Tuesday, June 28, 2011
The Significance of You
Fellow generational blogger JenX67 recently wrote a really smart piece about how her many pairs of Nikes have carried her through the various stages of her life. It immediately reminded me of an old Nike ad I’d torn out of a magazine 20 years ago. It was eight pages long—unheard of in the typical rules of brevity in advertising—and began with the phrase, “You were born a daughter.”
It replayed some of the desires and dreams girls all have when we're little.
It evolved through many of the typical insecurities girls go through growing up.
No matter what you went through, the ad touched on it. You were included.
When I first saw it, I was 19 years old; I had no boyfriend, no job, had dropped out of college and had just moved back in with my parents. I didn’t know what the heck to do with my life. My ideas changed daily but were backed by no real motivation. I was living in a new town and didn’t know anyone.
And then finally...
"You became significant to yourself."
Yesterday I did a quick Google search for phrases from the ad. I was amazed to find other blogs mentioning it, other women talking about how they, too, had ripped out and saved that ad. One talked about taping it to her wall where it stayed for years…and then dozens of her readers commented that they had also ripped, taped, and saved.
This was a brilliant campaign, not just because we all remembered the slogan of JUST DO IT, but because we internalized the core message. It successfully appealed to the deep motivational pit in the souls of women across America, from teenager to middle age. Apparently even Oprah herself read it on an episode of her show.
It was written by then-32-year-old copywriter Janet Champ, whose message was that women who take responsibility for everyone else needed to take care of themselves. Later Nike ads written by Champ (how perfect of a name is that?) further championed the power within women while simultaneously challenging outdated beliefs on the capabilities of women. Not only did she inspire the athlete within us, she inspired legions of burgeoning writers, myself included. Don Draper could learn a thing or two from this chick!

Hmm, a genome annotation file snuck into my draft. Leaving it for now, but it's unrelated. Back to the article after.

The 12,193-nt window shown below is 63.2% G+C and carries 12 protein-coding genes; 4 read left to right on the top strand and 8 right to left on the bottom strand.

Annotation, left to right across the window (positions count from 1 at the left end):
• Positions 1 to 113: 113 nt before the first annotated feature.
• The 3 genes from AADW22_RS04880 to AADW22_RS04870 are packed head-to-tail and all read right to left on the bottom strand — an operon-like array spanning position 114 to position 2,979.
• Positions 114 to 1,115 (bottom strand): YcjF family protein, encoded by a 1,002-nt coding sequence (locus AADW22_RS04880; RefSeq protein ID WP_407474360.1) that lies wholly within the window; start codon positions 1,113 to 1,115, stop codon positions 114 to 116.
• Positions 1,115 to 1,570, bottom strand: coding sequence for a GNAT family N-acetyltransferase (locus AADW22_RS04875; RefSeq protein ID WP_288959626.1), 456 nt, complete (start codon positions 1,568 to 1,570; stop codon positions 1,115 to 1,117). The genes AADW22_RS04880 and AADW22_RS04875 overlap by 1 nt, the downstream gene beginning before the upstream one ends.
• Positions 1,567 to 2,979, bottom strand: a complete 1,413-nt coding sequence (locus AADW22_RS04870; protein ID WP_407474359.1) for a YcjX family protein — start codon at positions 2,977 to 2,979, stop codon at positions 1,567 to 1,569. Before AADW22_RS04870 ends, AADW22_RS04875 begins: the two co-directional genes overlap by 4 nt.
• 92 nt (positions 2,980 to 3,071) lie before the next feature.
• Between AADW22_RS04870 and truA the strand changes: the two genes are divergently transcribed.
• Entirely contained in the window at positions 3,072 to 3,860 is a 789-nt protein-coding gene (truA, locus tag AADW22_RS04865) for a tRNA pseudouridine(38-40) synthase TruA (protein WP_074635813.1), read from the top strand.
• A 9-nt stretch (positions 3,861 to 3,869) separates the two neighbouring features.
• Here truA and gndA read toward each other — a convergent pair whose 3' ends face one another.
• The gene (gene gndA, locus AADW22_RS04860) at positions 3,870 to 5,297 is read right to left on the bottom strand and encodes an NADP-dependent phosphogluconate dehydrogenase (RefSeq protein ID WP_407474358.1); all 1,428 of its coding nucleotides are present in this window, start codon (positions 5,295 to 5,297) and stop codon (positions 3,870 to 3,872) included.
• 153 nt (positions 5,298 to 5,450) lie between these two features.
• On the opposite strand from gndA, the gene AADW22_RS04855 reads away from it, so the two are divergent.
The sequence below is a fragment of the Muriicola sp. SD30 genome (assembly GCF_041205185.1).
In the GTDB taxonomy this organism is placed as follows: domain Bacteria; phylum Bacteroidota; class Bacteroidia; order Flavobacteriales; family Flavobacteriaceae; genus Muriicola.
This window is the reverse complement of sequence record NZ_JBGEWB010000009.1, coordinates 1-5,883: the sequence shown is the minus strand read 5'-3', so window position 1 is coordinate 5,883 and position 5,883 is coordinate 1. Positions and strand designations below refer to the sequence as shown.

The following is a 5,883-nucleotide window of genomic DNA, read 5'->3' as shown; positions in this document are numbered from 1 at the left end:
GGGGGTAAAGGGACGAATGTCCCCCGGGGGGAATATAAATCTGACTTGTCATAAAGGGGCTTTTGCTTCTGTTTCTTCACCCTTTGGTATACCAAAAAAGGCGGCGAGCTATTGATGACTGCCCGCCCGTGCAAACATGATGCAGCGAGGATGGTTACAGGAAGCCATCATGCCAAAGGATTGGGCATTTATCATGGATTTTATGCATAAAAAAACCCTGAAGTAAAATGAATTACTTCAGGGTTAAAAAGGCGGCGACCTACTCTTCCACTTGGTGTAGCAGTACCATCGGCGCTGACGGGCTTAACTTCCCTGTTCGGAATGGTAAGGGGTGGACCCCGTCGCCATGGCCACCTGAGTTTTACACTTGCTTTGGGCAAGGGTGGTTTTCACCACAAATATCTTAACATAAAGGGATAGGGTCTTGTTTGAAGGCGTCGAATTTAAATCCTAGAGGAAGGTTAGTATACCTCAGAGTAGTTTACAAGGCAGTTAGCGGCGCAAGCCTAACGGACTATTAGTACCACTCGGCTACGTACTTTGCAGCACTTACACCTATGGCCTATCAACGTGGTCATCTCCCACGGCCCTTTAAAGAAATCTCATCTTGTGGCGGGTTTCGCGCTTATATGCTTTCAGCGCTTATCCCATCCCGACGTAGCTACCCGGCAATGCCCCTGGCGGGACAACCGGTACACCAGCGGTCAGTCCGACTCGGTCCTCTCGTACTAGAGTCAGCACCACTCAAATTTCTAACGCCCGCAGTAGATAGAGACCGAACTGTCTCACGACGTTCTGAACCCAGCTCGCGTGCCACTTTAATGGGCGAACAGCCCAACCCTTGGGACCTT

Over the years when I'd rediscover the pages in my notebook, I would mentally check off the items in the copy that I’d reached in my life thus far. If I found that I’d reached another one, I think it reassured me that maybe my life wasn’t so off track after all, that I was just running through the normal milestones at my own pace. Many times the ad's message was in the back of my mind when I made a major life decision; when I ended that relationship that felt too confining, when I enrolled in graduate school at 37, when I started putting my writing out there for the world to see.
I think that becoming significant to yourself has different meanings at different ages. Early on it means finding your voice, standing up for yourself. Later it means letting go of outside influences and negative peers, following your dreams. Later still it can mean regaining an independence you might have set aside for years when you chose to devote your energies to family.
In any instance, it's a profound realization to make the commitment to be significant to yourself...for the first time, or once again.
"Because you know it's never too late to have a life. And never to late to change one."